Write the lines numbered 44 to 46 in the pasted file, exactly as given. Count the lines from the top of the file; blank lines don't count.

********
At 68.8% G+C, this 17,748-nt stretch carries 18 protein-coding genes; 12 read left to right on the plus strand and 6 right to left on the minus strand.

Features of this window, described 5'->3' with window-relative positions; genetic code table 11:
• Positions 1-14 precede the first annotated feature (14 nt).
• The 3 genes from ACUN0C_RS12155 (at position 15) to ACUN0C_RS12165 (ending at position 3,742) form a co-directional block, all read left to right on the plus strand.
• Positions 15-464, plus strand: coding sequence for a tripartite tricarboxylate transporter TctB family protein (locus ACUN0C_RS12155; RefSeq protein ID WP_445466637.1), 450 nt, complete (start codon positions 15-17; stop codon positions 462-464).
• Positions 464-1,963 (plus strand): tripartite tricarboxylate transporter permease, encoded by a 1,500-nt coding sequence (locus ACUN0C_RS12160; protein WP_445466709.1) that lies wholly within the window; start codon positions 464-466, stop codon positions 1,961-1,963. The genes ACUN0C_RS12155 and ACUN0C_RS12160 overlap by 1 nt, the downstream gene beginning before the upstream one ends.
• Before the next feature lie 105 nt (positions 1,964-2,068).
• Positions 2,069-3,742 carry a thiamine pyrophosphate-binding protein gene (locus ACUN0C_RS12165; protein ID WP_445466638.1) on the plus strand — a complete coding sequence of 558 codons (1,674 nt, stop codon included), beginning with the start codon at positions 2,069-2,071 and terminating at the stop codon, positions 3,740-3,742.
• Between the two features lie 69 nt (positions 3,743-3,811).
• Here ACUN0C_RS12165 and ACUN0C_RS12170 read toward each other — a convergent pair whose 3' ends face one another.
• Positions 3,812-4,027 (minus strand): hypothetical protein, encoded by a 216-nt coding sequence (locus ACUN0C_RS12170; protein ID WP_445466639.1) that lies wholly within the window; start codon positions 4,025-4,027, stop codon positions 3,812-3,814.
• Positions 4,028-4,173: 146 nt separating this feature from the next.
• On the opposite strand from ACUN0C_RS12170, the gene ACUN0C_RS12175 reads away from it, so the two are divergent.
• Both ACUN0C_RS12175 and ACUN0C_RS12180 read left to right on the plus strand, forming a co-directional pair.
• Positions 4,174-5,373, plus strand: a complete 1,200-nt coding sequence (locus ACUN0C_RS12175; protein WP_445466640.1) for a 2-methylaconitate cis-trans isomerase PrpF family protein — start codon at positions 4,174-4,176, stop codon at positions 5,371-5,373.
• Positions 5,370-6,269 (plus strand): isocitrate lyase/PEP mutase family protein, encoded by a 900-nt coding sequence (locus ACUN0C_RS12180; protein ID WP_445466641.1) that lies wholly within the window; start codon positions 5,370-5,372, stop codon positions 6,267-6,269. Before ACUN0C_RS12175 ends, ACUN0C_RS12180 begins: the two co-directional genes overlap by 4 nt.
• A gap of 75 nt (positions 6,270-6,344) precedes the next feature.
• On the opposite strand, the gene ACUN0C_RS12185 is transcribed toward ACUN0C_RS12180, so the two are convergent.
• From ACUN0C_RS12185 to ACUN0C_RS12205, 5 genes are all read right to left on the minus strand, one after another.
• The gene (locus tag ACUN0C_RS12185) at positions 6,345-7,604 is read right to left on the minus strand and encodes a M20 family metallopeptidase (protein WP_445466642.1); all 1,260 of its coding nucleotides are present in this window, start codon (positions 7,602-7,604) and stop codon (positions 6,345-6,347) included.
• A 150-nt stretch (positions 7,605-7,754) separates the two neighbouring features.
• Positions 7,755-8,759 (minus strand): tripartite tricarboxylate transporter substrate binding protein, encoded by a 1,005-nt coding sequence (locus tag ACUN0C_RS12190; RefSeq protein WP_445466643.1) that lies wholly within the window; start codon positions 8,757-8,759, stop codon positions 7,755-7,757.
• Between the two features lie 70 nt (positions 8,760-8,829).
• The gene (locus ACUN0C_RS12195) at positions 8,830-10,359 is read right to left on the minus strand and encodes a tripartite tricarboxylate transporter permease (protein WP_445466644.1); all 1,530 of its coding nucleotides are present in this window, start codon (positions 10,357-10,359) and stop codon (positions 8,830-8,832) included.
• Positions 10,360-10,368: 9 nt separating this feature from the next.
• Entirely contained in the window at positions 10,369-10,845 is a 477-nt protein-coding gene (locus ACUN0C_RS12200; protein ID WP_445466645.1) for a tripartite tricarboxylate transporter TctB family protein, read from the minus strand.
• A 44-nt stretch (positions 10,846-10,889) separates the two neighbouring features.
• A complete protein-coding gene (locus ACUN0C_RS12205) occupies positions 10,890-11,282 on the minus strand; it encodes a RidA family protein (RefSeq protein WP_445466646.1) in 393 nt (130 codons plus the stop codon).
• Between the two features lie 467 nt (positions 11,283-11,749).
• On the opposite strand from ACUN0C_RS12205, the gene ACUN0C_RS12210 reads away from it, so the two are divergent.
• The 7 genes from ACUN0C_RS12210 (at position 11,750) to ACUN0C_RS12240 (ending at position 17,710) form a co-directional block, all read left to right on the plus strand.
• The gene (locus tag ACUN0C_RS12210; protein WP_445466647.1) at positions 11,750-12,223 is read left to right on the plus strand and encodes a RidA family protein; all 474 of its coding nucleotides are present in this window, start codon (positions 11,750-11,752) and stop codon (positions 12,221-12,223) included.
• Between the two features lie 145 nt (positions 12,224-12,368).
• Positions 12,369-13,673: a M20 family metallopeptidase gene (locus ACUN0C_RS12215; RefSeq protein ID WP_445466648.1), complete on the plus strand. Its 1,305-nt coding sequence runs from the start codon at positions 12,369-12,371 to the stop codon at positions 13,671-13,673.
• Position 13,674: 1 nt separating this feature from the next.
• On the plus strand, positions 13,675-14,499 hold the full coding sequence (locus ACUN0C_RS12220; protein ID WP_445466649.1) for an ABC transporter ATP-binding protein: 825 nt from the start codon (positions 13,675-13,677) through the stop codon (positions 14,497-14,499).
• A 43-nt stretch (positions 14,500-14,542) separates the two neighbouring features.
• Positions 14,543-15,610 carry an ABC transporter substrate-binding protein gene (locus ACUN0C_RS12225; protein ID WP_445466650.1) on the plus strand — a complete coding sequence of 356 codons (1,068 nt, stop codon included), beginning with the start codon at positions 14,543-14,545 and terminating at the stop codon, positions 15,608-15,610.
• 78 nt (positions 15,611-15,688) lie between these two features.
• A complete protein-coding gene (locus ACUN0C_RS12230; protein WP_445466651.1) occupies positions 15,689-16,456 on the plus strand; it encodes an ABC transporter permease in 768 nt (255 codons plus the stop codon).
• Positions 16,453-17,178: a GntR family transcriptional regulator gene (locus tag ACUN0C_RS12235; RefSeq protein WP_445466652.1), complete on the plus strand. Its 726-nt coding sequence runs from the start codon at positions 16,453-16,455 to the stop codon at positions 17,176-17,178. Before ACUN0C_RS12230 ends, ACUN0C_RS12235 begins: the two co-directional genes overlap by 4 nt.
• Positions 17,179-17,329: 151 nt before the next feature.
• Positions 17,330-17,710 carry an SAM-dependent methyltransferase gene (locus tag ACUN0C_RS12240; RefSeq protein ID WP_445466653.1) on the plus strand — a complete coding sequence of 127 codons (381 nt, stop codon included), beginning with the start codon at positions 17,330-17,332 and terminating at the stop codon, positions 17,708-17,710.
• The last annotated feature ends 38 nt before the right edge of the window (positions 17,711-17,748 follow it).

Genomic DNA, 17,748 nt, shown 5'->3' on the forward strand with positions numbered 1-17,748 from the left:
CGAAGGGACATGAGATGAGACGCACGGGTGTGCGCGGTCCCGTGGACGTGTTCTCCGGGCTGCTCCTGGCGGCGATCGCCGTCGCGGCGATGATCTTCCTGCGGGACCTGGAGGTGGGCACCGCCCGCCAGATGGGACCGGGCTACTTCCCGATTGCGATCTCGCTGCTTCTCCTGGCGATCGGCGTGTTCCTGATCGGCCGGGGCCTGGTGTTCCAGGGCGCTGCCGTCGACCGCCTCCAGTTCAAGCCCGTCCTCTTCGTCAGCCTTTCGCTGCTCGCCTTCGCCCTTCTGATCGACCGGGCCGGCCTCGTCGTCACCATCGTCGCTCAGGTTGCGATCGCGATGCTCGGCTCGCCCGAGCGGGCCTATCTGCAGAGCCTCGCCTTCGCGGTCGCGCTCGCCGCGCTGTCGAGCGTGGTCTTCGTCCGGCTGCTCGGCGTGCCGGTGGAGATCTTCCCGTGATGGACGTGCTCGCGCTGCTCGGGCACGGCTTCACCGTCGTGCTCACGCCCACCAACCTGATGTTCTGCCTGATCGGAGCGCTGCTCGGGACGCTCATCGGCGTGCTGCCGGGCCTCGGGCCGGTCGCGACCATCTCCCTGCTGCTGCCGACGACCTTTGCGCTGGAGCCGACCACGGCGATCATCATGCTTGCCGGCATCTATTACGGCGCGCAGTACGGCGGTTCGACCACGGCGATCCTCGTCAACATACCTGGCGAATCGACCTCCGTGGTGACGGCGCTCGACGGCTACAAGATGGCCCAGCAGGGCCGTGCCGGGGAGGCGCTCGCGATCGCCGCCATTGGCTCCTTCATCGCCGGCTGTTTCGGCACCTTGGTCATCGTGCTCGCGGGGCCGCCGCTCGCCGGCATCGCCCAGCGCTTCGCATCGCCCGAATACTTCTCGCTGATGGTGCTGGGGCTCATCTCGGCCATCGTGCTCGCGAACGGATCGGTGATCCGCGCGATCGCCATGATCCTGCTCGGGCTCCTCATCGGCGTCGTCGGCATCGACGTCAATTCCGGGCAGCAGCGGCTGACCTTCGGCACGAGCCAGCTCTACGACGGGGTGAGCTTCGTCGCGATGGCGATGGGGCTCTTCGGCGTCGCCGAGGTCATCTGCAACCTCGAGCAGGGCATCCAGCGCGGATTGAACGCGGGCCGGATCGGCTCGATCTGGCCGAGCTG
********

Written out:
• The last annotated feature ends 38 nt before the right edge of the window (positions 17,711-17,748 follow it).

Genomic DNA, 17,748 nt, shown 5'->3' on the forward strand with positions numbered 1-17,748 from the left:
CGAAGGGACATGAGATGAGACGCACGGGTGTGCGCGGTCCCGTGGACGTGTTCTCCGGGCTGCTCCTGGCGGCGATCGCCGTCGCGGCGATGATCTTCCTGCGGGACCTGGAGGTGGGCACCGCCCGCCAGATGGGACCGGGCTACTTCCCGATTGCGATCTCGCTGCTTCTCCTGGCGATCGGCGTGTTCCTGATCGGCCGGGGCCTGGTGTTCCAGGGCGCTGCCGTCGACCGCCTCCAGTTCAAGCCCGTCCTCTTCGTCAGCCTTTCGCTGCTCGCCTTCGCCCTTCTGATCGACCGGGCCGGCCTCGTCGTCACCATCGTCGCTCAGGTTGCGATCGCGATGCTCGGCTCGCCCGAGCGGGCCTATCTGCAGAGCCTCGCCTTCGCGGTCGCGCTCGCCGCGCTGTCGAGCGTGGTCTTCGTCCGGCTGCTCGGCGTGCCGGTGGAGATCTTCCCGTGATGGACGTGCTCGCGCTGCTCGGGCACGGCTTCACCGTCGTGCTCACGCCCACCAACCTGATGTTCTGCCTGATCGGAGCGCTGCTCGGGACGCTCATCGGCGTGCTGCCGGGCCTCGGGCCGGTCGCGACCATCTCCCTGCTGCTGCCGACGACCTTTGCGCTGGAGCCGACCACGGCGATCATCATGCTTGCCGGCATCTATTACGGCGCGCAGTACGGCGGTTCGACCACGGCGATCCTCGTCAACATACCTGGCGAATCGACCTCCGTGGTGACGGCGCTCGACGGCTACAAGATGGCCCAGCAGGGCCGTGCCGGGGAGGCGCTCGCGATCGCCGCCATTGGCTCCTTCATCGCCGGCTGTTTCGGCACCTTGGTCATCGTGCTCGCGGGGCCGCCGCTCGCCGGCATCGCCCAGCGCTTCGCATCGCCCGAATACTTCTCGCTGATGGTGCTGGGGCTCATCTCGGCCATCGTGCTCGCGAACGGATCGGTGATCCGCGCGATCGCCATGATCCTGCTCGGGCTCCTCATCGGCGTCGTCGGCATCGACGTCAATTCCGGGCAGCAGCGGCTGACCTTCGGCACGAGCCAGCTCTACGACGGGGTGAGCTTCGTCGCGATGGCGATGGGGCTCTTCGGCGTCGCCGAGGTCATCTGCAACCTCGAGCAGGGCATCCAGCGCGGATTGAACGCGGGCCGGATCGGCTCGATCTGGCCGAGCTG